Some of the commanders of the New Mexico campaign went on to great fame. Colonel Green rose to the rank of Major General and fought in the victories at Galveston and the Red River Campaign. Colonel Steele became a brigadier general but was killed at the battle of Franklin, Tennessee. General Sibley was given minor commands, struggled with alcoholism and was court martialed in 1863, though he was censured rather than convicted of any crime. After the war he served as a military advisor to the Khedive of Egypt (where his fondness for alcohol was extremely unpopular) before eventually returning to the United States.

Sibley, the would-be conqueror
Probably in no other theatre of the War Between the States did such grand aspirations and the control of such a vast area depend on such relatively small armies. For most it was a frontier sideshow, for the Texans it was a matter of immediate concern and many harbored hopes of recovering the territory formerly part of the Republic of Texas which had been ceded to the United States in the Compromise of 1850. It was also an extremely wild and colorful affair. The battle of Val Verde saw one of the last lancer charges in American history (with devastating effects) and there was the effort of one Irish Yankee to destroy the Confederate supply train using exploding mules. Fortunately for the Confederates, once the fuses were lit the tragic beasts tried to follow their fleeing owners and they ended up exploding in the open, barely attracting notice from the rebels and with the only casualties being the poor mules. Ultimately, neither side gained much from the campaign. Union forces lost nothing but did prevent a Confederate takeover of the southwest and cleared the area of rebel forces, however, their drive east was stopped by a combination of rough terrain, Indian attacks and the string of forts that guarded the west Texas frontier. For the south it was yet another ‘might have been’. Film fans may also note that this campaign provided the backdrop for Sergio Leone’s famous western, “The Good, the Bad and the Ugly” starring Clint Eastwood.


  1. Off-topic subject here, but -
    In my internet journeys, I have recently come across this unofficial manifesto for the "Traditional Britain Group", one of those obscure traditionalist movements active in the West, and was interested to see that they had some overtly monarchist proposals:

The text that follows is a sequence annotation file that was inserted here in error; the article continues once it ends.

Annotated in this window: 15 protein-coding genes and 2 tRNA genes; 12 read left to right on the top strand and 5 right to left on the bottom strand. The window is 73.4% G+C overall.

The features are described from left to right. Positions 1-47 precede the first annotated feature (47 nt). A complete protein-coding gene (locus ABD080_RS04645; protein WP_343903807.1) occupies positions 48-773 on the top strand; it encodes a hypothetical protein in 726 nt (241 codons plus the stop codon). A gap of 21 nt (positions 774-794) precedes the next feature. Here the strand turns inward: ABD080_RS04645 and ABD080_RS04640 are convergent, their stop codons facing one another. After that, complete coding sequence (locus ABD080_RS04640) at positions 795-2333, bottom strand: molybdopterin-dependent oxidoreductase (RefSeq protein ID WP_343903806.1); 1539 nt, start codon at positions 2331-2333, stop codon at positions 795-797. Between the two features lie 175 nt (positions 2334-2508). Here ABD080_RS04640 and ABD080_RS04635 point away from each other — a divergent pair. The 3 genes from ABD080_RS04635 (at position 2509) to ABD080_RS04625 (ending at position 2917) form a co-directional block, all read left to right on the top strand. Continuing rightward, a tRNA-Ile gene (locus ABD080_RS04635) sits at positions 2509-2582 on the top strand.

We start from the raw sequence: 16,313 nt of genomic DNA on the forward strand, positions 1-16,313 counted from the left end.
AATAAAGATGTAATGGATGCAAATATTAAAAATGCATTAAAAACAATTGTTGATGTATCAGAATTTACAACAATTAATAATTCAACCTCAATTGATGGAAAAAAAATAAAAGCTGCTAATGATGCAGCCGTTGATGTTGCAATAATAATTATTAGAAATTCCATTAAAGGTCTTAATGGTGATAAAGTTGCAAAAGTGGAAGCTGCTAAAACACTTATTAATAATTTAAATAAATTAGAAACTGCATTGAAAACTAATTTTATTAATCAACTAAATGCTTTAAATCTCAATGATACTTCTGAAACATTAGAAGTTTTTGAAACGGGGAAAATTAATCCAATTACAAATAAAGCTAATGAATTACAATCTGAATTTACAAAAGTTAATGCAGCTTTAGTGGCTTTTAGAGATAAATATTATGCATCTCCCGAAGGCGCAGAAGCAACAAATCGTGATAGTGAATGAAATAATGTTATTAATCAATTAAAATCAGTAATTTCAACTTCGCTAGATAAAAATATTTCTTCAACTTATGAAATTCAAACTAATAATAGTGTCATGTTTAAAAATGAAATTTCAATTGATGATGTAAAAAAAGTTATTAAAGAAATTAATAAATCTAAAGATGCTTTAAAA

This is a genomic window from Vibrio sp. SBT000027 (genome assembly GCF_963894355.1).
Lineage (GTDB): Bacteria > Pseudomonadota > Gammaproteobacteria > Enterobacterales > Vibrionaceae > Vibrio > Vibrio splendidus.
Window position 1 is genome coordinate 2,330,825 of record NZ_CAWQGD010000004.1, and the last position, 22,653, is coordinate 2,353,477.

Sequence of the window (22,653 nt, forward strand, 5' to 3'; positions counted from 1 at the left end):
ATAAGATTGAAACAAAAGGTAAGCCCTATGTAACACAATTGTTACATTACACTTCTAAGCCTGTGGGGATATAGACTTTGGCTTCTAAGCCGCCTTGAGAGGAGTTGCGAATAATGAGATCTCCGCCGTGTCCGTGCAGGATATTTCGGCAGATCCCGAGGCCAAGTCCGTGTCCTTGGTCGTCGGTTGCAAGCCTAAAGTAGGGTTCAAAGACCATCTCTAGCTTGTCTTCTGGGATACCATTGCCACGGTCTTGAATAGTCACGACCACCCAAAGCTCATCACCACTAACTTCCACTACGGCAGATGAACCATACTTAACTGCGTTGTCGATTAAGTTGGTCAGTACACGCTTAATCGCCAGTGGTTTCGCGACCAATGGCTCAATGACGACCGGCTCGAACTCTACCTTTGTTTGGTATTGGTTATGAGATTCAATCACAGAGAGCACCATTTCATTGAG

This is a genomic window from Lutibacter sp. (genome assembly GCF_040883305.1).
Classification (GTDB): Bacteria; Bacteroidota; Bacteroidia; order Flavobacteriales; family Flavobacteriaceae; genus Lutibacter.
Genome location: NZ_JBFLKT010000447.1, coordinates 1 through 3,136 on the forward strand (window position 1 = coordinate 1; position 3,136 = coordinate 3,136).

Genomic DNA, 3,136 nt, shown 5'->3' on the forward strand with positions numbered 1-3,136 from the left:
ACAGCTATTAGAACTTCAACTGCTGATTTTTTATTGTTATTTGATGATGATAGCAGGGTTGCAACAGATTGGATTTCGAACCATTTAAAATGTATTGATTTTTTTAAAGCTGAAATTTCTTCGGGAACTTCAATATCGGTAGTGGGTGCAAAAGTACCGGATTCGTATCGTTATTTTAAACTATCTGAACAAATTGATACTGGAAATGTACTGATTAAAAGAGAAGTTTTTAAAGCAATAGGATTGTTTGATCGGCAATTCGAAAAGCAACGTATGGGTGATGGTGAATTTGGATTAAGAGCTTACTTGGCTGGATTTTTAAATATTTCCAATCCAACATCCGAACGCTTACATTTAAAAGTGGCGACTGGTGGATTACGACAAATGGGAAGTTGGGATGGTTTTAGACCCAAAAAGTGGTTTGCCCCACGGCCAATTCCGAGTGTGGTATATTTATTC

"A re-examination of the decommissioned Royal Yacht Britannia will be made to ascertain whether it is feasible to return it to the service of the Royal Family. If not, a new Royal Yacht will be commissioned and built with all due haste."
    "The Privy Council will only sit, wherever possible, when the monarch or her/his delegated proxy is in attendance."
    "All White Papers will be placed before the monarch with plenty of time for consideration by him/her. The British People are also the monarch’s foremost responsibility. The veto may therefore be used at any time in the best interests of the monarch’s subjects."

    I found this interesting especially considering the grief with other far-right parties that you exposed in one of your previous posts "The So-Called Far Right". I'm not saying I agree with everything they write (retroactive punishment seems a little excessive, for example), but they are an interesting alternative to more crypto-fascist republican right-wingers.

  2. Sounds good to me. I'm certainly not averse to traditionalists and legitimately far-right groups (the mainstream media is pretty loose with the term "far-right" applying it to pretty much anyone they don't like. No one is ever "far-left" you'll notice). My beef was only with those who claim to be or are lumped together by the media as right-wing extremists or conservatives when they are opposed to monarchy, are revolutionary republicans and usually socialists (aka communists without the spine to say so) who have nothing to do with the political "right" at all.

    I've never heard of this group but allowing the monarch to actually (gasp) *use* the powers they legally hold is something I would be totally in favor of.